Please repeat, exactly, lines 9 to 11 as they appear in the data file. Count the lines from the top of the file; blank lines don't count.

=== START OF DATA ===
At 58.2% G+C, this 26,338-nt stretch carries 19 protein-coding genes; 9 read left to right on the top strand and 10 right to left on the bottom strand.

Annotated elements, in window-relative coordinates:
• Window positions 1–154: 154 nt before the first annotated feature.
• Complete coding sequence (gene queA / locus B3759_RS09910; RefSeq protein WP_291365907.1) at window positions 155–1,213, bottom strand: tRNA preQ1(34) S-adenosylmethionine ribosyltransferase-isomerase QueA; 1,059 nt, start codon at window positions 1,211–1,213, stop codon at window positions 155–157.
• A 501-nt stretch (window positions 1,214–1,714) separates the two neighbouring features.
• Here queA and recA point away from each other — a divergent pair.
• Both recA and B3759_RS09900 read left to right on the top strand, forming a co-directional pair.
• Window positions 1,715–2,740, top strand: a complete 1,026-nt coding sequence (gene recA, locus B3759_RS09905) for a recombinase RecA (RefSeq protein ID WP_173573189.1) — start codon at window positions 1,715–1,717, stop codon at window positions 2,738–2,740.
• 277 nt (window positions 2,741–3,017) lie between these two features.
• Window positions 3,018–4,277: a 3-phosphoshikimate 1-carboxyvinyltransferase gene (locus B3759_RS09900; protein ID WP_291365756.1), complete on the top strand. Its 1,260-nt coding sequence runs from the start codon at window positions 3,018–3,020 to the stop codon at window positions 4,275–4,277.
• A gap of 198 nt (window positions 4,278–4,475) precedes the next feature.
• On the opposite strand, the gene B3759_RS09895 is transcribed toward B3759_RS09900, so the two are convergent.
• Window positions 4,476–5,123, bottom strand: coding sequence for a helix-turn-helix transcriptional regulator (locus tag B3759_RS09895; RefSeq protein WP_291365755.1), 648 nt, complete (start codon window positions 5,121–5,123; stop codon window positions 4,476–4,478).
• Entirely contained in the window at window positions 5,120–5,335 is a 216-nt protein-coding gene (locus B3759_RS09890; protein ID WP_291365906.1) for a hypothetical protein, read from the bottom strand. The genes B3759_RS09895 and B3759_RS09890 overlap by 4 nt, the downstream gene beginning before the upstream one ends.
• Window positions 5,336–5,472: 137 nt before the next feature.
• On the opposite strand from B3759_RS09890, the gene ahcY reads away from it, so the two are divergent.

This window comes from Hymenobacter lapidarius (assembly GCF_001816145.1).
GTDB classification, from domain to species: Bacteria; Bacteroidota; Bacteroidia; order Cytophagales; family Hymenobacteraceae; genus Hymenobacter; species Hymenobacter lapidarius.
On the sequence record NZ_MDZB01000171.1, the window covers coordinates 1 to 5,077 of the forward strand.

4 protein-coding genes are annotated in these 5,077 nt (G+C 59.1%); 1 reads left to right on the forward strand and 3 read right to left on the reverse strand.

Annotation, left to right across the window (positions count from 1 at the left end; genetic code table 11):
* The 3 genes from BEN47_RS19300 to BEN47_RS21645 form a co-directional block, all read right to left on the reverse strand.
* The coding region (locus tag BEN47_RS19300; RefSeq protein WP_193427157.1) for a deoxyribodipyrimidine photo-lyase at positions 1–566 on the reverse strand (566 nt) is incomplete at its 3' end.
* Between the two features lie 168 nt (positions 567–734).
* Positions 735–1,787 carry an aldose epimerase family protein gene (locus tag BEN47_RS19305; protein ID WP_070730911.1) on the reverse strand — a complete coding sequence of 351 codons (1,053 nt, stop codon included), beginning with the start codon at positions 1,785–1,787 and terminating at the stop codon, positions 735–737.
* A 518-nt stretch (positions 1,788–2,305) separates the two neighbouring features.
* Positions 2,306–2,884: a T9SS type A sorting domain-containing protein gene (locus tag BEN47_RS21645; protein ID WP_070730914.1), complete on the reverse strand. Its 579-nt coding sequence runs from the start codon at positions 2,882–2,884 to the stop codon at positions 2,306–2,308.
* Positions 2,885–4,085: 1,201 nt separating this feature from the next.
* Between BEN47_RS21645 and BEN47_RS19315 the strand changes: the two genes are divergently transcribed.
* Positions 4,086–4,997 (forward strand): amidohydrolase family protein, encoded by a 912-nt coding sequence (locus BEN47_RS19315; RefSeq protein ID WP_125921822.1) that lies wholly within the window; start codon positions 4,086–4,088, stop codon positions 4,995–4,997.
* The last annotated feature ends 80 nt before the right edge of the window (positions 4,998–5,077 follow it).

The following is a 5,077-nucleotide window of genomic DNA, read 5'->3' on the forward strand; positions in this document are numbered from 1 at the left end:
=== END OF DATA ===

• 277 nt (window positions 2,741–3,017) lie between these two features.
• Window positions 3,018–4,277: a 3-phosphoshikimate 1-carboxyvinyltransferase gene (locus B3759_RS09900; protein ID WP_291365756.1), complete on the top strand. Its 1,260-nt coding sequence runs from the start codon at window positions 3,018–3,020 to the stop codon at window positions 4,275–4,277.
• A gap of 198 nt (window positions 4,278–4,475) precedes the next feature.